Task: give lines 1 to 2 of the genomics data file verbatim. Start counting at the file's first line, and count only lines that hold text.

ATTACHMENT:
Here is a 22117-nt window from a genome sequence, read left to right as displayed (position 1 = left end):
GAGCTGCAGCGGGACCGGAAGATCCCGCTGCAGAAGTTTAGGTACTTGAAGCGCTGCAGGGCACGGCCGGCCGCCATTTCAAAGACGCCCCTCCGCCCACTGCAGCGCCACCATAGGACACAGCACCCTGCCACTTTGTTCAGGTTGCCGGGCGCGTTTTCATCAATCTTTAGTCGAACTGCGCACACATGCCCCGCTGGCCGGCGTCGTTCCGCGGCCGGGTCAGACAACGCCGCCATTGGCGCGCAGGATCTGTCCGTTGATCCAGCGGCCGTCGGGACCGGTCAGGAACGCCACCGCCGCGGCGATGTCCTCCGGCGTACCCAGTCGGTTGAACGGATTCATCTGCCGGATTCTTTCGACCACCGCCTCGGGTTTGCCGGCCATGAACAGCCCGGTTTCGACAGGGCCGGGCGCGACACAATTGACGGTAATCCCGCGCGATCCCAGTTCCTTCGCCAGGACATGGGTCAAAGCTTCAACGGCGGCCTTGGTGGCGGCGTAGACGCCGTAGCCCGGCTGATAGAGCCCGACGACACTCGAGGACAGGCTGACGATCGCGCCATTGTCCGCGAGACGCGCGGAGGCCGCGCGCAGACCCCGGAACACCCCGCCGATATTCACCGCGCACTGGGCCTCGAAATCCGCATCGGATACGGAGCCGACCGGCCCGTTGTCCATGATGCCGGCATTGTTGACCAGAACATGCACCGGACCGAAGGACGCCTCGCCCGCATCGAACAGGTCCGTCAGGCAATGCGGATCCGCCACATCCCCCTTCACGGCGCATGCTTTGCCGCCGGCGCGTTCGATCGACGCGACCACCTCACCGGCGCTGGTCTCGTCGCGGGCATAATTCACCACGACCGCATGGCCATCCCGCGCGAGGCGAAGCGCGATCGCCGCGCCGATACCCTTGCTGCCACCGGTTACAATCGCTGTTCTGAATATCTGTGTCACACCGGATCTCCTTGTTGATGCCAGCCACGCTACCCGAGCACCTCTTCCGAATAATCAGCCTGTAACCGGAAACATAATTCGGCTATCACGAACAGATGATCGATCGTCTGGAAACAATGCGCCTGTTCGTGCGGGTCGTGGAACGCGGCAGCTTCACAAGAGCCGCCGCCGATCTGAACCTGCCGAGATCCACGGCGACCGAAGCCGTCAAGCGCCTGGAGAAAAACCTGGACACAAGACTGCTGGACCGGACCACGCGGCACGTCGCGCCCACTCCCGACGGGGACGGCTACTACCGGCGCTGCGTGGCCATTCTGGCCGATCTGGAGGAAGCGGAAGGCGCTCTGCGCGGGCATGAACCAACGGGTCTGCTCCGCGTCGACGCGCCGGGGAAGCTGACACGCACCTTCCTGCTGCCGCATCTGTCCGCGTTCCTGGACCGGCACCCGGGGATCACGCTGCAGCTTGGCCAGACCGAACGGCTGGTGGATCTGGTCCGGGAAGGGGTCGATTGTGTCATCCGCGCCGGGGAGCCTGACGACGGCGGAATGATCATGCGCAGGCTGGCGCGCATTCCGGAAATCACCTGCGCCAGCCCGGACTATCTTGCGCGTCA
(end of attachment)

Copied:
Here is a 22117-nt window from a genome sequence, read left to right as displayed (position 1 = left end):
GAGCTGCAGCGGGACCGGAAGATCCCGCTGCAGAAGTTTAGGTACTTGAAGCGCTGCAGGGCACGGCCGGCCGCCATTTCAAAGACGCCCCTCCGCCCACTGCAGCGCCACCATAGGACACAGCACCCTGCCACTTTGTTCAGGTTGCCGGGCGCGTTTTCATCAATCTTTAGTCGAACTGCGCACACATGCCCCGCTGGCCGGCGTCGTTCCGCGGCCGGGTCAGACAACGCCGCCATTGGCGCGCAGGATCTGTCCGTTGATCCAGCGGCCGTCGGGACCGGTCAGGAACGCCACCGCCGCGGCGATGTCCTCCGGCGTACCCAGTCGGTTGAACGGATTCATCTGCCGGATTCTTTCGACCACCGCCTCGGGTTTGCCGGCCATGAACAGCCCGGTTTCGACAGGGCCGGGCGCGACACAATTGACGGTAATCCCGCGCGATCCCAGTTCCTTCGCCAGGACATGGGTCAAAGCTTCAACGGCGGCCTTGGTGGCGGCGTAGACGCCGTAGCCCGGCTGATAGAGCCCGACGACACTCGAGGACAGGCTGACGATCGCGCCATTGTCCGCGAGACGCGCGGAGGCCGCGCGCAGACCCCGGAACACCCCGCCGATATTCACCGCGCACTGGGCCTCGAAATCCGCATCGGATACGGAGCCGACCGGCCCGTTGTCCATGATGCCGGCATTGTTGACCAGAACATGCACCGGACCGAAGGACGCCTCGCCCGCATCGAACAGGTCCGTCAGGCAATGCGGATCCGCCACATCCCCCTTCACGGCGCATGCTTTGCCGCCGGCGCGTTCGATCGACGCGACCACCTCACCGGCGCTGGTCTCGTCGCGGGCATAATTCACCACGACCGCATGGCCATCCCGCGCGAGGCGAAGCGCGATCGCCGCGCCGATACCCTTGCTGCCACCGGTTACAATCGCTGTTCTGAATATCTGTGTCACACCGGATCTCCTTGTTGATGCCAGCCACGCTACCCGAGCACCTCTTCCGAATAATCAGCCTGTAACCGGAAACATAATTCGGCTATCACGAACAGATGATCGATCGTCTGGAAACAATGCGCCTGTTCGTGCGGGTCGTGGAACGCGGCAGCTTCACAAGAGCCGCCGCCGATCTGAACCTGCCGAGATCCACGGCGACCGAAGCCGTCAAGCGCCTGGAGAAAAACCTGGACACAAGACTGCTGGACCGGACCACGCGGCACGTCGCGCCCACTCCCGACGGGGACGGCTACTACCGGCGCTGCGTGGCCATTCTGGCCGATCTGGAGGAAGCGGAAGGCGCTCTGCGCGGGCATGAACCAACGGGTCTGCTCCGCGTCGACGCGCCGGGGAAGCTGACACGCACCTTCCTGCTGCCGCATCTGTCCGCGTTCCTGGACCGGCACCCGGGGATCACGCTGCAGCTTGGCCAGACCGAACGGCTGGTGGATCTGGTCCGGGAAGGGGTCGATTGTGTCATCCGCGCCGGGGAGCCTGACGACGGCGGAATGATCATGCGCAGGCTGGCGCGCATTCCGGAAATCACCTGCGCCAGCCCGGACTATCTTGCGCGTCA